Unix-like

Updated: 02/27/2019 by Computer Hope

An operating system is said to be Unix-based or Unix-like if it is designed to function and behave similar to the Unix operating system. Examples of proprietary Unix-like operating systems include AIX, HP-UX, Solaris, and Tru64. Examples of open-source Unix-like operating systems are those based on the Linux kernel and BSD derivatives, such as FreeBSD and OpenBSD.

Characteristics

All Unix-like operating systems support multiple users, strict segregation between kernel and user processes, preemptive multitasking, and a hierarchical file system. They typically share the characteristic known as "everything is a file." Almost every system device and resource is abstracted as a stream of bytes that can be read and written like a regular file.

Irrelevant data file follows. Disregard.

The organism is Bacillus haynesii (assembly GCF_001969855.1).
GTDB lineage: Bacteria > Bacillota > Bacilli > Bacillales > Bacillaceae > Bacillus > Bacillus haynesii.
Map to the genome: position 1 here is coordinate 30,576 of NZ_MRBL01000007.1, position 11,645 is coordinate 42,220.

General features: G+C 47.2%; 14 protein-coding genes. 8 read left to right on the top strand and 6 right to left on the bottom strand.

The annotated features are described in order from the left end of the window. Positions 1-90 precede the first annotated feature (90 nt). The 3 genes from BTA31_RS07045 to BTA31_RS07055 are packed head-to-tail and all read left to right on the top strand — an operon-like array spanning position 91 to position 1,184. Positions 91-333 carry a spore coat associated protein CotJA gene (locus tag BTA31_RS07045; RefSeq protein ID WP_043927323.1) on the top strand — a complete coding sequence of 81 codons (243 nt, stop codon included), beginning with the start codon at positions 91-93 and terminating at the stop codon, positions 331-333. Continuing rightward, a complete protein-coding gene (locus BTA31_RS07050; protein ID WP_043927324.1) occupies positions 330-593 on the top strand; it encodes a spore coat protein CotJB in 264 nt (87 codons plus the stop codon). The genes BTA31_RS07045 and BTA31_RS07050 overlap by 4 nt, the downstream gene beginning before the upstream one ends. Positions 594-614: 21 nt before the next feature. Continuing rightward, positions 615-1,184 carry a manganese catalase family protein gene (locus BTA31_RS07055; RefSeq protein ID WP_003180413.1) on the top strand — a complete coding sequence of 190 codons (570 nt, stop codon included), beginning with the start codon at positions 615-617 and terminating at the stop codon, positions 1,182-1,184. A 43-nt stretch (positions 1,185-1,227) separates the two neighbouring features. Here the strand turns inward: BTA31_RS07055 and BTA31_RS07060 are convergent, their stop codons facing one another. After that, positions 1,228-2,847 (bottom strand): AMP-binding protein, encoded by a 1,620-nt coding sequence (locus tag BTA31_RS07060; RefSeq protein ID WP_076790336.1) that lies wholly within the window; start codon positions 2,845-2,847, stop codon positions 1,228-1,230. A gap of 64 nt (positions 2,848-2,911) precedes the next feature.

The GNU toolchain is a collection of compilers, libraries, debuggers, and core utilities modeled on Unix. It's been ported to many Unix-like operating systems, and is used by default on GNU/Linux systems.

The Single Unix Specification and POSIX standards help to establish a common set of commands and behaviors across Unix-like operating systems.

Unix-like operating systems

In addition to those listed above, Unix-like operating systems include:

Kernel, Operating System terms, Variant